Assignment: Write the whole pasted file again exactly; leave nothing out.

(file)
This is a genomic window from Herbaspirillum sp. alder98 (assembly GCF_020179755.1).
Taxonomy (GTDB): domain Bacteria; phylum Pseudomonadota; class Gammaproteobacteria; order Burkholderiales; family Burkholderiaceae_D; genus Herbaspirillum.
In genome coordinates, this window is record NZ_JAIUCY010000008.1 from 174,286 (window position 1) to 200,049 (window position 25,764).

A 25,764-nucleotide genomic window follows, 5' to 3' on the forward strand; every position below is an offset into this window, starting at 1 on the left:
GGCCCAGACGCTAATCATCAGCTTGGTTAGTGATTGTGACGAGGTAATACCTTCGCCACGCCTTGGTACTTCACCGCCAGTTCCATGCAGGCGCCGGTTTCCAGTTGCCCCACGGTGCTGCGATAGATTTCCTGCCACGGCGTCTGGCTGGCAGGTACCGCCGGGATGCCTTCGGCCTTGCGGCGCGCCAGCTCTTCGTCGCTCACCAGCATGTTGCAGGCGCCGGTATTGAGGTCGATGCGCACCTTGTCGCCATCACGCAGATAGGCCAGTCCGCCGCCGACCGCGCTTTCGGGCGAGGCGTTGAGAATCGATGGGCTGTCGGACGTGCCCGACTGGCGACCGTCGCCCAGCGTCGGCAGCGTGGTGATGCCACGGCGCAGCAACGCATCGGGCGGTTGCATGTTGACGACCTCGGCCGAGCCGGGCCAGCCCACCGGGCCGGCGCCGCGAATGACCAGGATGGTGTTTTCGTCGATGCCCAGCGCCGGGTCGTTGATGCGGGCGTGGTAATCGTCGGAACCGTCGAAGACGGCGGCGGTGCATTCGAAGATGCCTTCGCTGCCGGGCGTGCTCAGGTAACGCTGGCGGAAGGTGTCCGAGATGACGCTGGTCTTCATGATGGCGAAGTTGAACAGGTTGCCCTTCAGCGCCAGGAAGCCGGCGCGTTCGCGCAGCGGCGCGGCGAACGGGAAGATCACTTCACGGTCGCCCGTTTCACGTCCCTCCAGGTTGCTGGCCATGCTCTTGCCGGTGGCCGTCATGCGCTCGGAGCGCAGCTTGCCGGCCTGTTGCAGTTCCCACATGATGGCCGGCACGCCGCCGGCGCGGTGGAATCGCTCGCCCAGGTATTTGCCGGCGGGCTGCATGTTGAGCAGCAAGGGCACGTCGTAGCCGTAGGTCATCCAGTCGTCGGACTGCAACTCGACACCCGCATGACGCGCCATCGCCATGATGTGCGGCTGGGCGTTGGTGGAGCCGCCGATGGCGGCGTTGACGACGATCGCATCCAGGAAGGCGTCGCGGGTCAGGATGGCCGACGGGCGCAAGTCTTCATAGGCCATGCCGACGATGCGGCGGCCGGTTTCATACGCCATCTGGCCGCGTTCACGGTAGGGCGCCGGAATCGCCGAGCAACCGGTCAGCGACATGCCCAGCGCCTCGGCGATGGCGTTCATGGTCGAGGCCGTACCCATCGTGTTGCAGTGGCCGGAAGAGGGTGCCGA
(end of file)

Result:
This is a genomic window from Herbaspirillum sp. alder98 (assembly GCF_020179755.1).
Taxonomy (GTDB): domain Bacteria; phylum Pseudomonadota; class Gammaproteobacteria; order Burkholderiales; family Burkholderiaceae_D; genus Herbaspirillum.
In genome coordinates, this window is record NZ_JAIUCY010000008.1 from 174,286 (window position 1) to 200,049 (window position 25,764).

A 25,764-nucleotide genomic window follows, 5' to 3' on the forward strand; every position below is an offset into this window, starting at 1 on the left:
GGCCCAGACGCTAATCATCAGCTTGGTTAGTGATTGTGACGAGGTAATACCTTCGCCACGCCTTGGTACTTCACCGCCAGTTCCATGCAGGCGCCGGTTTCCAGTTGCCCCACGGTGCTGCGATAGATTTCCTGCCACGGCGTCTGGCTGGCAGGTACCGCCGGGATGCCTTCGGCCTTGCGGCGCGCCAGCTCTTCGTCGCTCACCAGCATGTTGCAGGCGCCGGTATTGAGGTCGATGCGCACCTTGTCGCCATCACGCAGATAGGCCAGTCCGCCGCCGACCGCGCTTTCGGGCGAGGCGTTGAGAATCGATGGGCTGTCGGACGTGCCCGACTGGCGACCGTCGCCCAGCGTCGGCAGCGTGGTGATGCCACGGCGCAGCAACGCATCGGGCGGTTGCATGTTGACGACCTCGGCCGAGCCGGGCCAGCCCACCGGGCCGGCGCCGCGAATGACCAGGATGGTGTTTTCGTCGATGCCCAGCGCCGGGTCGTTGATGCGGGCGTGGTAATCGTCGGAACCGTCGAAGACGGCGGCGGTGCATTCGAAGATGCCTTCGCTGCCGGGCGTGCTCAGGTAACGCTGGCGGAAGGTGTCCGAGATGACGCTGGTCTTCATGATGGCGAAGTTGAACAGGTTGCCCTTCAGCGCCAGGAAGCCGGCGCGTTCGCGCAGCGGCGCGGCGAACGGGAAGATCACTTCACGGTCGCCCGTTTCACGTCCCTCCAGGTTGCTGGCCATGCTCTTGCCGGTGGCCGTCATGCGCTCGGAGCGCAGCTTGCCGGCCTGTTGCAGTTCCCACATGATGGCCGGCACGCCGCCGGCGCGGTGGAATCGCTCGCCCAGGTATTTGCCGGCGGGCTGCATGTTGAGCAGCAAGGGCACGTCGTAGCCGTAGGTCATCCAGTCGTCGGACTGCAACTCGACACCCGCATGACGCGCCATCGCCATGATGTGCGGCTGGGCGTTGGTGGAGCCGCCGATGGCGGCGTTGACGACGATCGCATCCAGGAAGGCGTCGCGGGTCAGGATGGCCGACGGGCGCAAGTCTTCATAGGCCATGCCGACGATGCGGCGGCCGGTTTCATACGCCATCTGGCCGCGTTCACGGTAGGGCGCCGGAATCGCCGAGCAACCGGTCAGCGACATGCCCAGCGCCTCGGCGATGGCGTTCATGGTCGAGGCCGTACCCATCGTGTTGCAGTGGCCGGAAGAGGGTGCCGA